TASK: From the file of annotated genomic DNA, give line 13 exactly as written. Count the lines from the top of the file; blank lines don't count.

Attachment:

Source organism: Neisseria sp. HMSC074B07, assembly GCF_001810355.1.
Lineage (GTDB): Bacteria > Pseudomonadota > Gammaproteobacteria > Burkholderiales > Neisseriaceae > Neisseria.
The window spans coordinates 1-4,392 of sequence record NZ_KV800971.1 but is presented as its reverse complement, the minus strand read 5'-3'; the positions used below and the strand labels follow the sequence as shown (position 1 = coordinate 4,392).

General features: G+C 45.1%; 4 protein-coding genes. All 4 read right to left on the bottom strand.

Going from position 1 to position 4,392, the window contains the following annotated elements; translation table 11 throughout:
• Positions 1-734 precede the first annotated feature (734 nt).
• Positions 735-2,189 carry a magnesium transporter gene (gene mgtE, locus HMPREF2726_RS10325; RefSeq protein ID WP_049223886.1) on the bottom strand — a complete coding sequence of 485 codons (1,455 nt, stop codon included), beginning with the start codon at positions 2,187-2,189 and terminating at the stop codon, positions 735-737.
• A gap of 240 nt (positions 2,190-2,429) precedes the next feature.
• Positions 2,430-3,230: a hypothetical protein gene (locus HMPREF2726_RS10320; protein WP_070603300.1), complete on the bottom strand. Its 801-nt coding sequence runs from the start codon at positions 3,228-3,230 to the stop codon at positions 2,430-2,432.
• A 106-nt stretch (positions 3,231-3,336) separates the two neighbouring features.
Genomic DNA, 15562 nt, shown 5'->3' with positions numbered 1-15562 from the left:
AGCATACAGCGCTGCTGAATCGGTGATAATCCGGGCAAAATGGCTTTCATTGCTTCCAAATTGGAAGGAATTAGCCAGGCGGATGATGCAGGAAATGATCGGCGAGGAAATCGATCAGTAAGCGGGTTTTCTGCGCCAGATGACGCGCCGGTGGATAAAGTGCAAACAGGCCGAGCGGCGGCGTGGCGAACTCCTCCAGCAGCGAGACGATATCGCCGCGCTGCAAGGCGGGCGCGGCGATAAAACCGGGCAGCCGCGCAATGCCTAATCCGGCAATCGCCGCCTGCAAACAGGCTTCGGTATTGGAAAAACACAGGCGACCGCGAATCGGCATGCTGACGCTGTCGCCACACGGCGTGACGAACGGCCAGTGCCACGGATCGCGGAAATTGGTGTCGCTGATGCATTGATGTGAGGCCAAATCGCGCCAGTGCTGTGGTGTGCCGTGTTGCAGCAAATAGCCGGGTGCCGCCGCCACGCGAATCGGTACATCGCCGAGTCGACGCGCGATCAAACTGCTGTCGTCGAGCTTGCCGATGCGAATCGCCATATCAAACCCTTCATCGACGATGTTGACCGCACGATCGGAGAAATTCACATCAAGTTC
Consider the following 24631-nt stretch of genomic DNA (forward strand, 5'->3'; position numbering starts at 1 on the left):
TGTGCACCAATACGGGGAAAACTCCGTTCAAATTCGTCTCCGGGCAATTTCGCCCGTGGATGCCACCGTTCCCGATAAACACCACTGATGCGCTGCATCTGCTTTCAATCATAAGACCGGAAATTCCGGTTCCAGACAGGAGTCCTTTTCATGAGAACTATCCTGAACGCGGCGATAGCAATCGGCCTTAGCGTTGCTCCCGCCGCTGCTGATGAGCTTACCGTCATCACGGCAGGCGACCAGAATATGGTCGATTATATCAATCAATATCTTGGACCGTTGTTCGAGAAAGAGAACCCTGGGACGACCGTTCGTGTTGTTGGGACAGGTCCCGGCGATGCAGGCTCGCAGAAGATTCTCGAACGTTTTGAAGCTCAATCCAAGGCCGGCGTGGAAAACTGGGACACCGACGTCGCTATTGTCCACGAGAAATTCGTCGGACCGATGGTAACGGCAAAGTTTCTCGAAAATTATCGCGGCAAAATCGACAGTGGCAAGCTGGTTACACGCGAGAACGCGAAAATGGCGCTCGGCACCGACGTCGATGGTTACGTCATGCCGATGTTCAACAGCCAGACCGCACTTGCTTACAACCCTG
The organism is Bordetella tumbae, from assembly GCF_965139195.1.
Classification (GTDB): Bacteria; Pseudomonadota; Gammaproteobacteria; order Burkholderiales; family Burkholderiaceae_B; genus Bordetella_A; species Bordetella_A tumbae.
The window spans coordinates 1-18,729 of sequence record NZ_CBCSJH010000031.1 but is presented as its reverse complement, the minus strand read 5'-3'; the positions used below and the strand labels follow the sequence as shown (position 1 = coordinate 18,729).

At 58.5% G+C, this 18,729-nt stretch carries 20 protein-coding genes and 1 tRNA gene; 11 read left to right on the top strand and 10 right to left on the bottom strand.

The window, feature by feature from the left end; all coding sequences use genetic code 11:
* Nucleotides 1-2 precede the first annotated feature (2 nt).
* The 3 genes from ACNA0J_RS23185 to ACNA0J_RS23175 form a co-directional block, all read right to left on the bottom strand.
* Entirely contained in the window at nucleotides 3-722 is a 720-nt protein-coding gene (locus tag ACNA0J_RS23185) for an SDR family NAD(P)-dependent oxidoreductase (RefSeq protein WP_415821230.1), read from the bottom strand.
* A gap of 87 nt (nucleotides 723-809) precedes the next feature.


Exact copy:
Consider the following 24631-nt stretch of genomic DNA (forward strand, 5'->3'; position numbering starts at 1 on the left):